In my opinion, what they really need to do is leverage what they have already. Fix or remove the two malfunctioning coasters, eliminate the parking fee, cut the gate price in half, and promote the hell out of the place. Offer a half-day admission after 6pm for slightly less, unbundle the food items, get the head count up, and establish a multi-year plan for aggressive midway expansion (with, of course, admission price increases to match). They need to take advantage of the fact that they have a good product, by making that product a good value as well.
--Dave Althoff, Jr.Last edited by RideMan, Thursday, September 4, 2008 11:33 AM
^Dave, can you enlighten me (us) as to WHICH two coasters were down. I'm assuming the Beemer wasn't one of them, LOL, but otherwise it can make the difference in how badly I want to get there THIS year...
Unfortunately, this whole situation sounds exactly like Geauga Lake to me. Same scenario - great product, marketed awfully, price for the product all messed up. Let's hope this does not end up the same way....
Also, I just cannot get away from the thought that some of these parks would be doing just fine if we were not in the downward economy spiral that has existed for the past several years....it's all very sad.
When I visited, "Slippery When Wet" and (no surprise) "Maximum RPM" were closed.
--Dave Althoff, Jr.
How does everything get compared to Geauga Lake? It opened at $25 a head! That was priced wrong?
Remember back when Shamu was at Hard Rock Park? Man, that place was great back then.
...And Geauga Lake actually had enough stuff in it to keep a family of four busy for an entire day, something I can't say for Hard Rock. I'm with Jeff; I think this situation resembles the Geauga Lake failure in no way at all.
I do think it is absolutely weird that a new park in Myrtle Beach would have no flume ride, no rapids ride, and no shoot the chutes ride. No waterpark either, except for a dumping-bucket spray deck that looks like it belongs in a waterpark, but with no changing or drying facilities.......
--Dave Althoff, Jr.
I have thought the same thing about the missing water attractions and the existing bucket attraction, RideMan.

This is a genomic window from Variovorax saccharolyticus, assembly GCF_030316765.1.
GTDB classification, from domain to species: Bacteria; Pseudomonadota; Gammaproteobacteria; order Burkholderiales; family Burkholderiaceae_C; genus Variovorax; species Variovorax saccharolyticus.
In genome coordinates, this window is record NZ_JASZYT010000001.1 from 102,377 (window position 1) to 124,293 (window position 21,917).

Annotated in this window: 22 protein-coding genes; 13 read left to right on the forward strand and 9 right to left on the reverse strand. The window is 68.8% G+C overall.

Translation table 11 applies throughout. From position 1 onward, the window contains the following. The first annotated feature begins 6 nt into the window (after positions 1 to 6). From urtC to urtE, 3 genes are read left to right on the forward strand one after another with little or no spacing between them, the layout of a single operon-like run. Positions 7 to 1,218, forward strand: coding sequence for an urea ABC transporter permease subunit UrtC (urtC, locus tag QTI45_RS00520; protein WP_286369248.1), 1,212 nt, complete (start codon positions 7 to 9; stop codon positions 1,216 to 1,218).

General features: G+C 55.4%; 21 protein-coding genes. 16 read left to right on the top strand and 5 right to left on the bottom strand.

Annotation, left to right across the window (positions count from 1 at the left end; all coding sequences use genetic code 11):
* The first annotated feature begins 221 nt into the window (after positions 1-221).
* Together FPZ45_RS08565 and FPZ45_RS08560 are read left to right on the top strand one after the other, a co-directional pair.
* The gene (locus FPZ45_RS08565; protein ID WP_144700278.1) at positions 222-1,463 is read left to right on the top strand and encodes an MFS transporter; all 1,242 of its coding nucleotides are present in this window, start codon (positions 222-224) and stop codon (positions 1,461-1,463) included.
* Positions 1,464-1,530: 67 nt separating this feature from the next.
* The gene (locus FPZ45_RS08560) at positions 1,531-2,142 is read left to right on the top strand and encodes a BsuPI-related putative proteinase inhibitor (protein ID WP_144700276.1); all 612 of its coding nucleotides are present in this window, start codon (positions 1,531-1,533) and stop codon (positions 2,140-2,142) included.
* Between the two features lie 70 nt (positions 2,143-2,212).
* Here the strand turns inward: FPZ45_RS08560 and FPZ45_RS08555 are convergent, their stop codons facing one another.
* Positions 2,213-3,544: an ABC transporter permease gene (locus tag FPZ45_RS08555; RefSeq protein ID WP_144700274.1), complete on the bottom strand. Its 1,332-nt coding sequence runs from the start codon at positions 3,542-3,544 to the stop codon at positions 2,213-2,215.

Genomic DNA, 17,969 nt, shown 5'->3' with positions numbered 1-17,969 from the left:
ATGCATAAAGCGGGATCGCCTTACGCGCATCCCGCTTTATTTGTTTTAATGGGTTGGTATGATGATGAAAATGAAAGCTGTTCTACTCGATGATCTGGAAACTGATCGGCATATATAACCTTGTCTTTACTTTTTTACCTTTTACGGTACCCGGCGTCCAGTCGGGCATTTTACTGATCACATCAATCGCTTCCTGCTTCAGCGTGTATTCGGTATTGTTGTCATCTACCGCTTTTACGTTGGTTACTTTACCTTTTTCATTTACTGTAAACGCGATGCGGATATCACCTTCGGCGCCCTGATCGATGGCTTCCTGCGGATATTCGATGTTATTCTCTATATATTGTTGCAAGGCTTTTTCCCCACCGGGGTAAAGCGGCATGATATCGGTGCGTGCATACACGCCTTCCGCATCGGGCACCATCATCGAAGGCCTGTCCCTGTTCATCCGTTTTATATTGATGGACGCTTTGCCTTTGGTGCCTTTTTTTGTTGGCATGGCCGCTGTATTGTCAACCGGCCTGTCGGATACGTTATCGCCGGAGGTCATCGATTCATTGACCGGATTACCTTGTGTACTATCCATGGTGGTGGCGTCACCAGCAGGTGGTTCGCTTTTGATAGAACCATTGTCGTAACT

Maybe this CoasterBuzz topic could help the park figure out what the problems are. I think a little change is in order. They have a very good idea implemented poorly.
What's wrong? Imho, it's the price, the ride lineup, and who they are not marketing to. They need to figure out how to get the families into a rock themed park. They need to build some water rides. They need to get rid or the uninteresting coasters and build something that people want to buy admission for.
I'll say what I've said since my original TR shortly after we visited:
If you're going for the rides, you're going to be disappointed; it's not a ride park.
Hard Rock Park is great LITTLE park. That, to me, is it's biggest negative. Lord Gonchar is right, it is not a ride park. It has some great rides and my 11 year old LOVED most of them. We went there just a few weeks ago while on vacation in MB. I'm not sure why everyone seems to feel the admission is all wrong...we went two days and cost us $23 each day. Of course, that was due to a promotion that they ran. You paid for one day at regular price and could get additional days, upto 7, for ten bucks a pop. I think that I even got a few extra dollars off the daily price. Anyway, the first day we were there-a monday-and there were at far more staff than guests. I'd say probably four to one. The second day was a friday and the park had typical Kings Dominion (we are from Richmond) crowds. Not heavy but not empty either. Oh, I have heard ads on local Richmond radio for the park, but while we were in MB, I only saw billboards and a couple of ads in those coupon books you see everywhere down there. NO ads on the radio or tv there. The Myrtle Beach area, though, did look a bit depressed this year, so I suspect that the economy, specifically gas prices, had much to do with the overall lack of tourists down there. Even in August, there's generally a fair amount of out of towners there, but not this year.
You know, I have to question the whole older music theme. My kid only knew the Led Zeppelin was a band. He had looked it up on Wikipedia. Oh and the queue for that thing...OH MY. Way too long, the show you are forced to endure needs to go. Stupid to wait five minutes to ride a coaster when you ARE THE ONLY ONES RIDING.
Nights in White Satin...I don't now what to say about that. Cool ride, but you have to be stoned to understand and that's all I will say about it.
I certainly hope the park sticks around for awhile and I hope they make up with Premiere so Max RPM runs again...that's an interesting ride.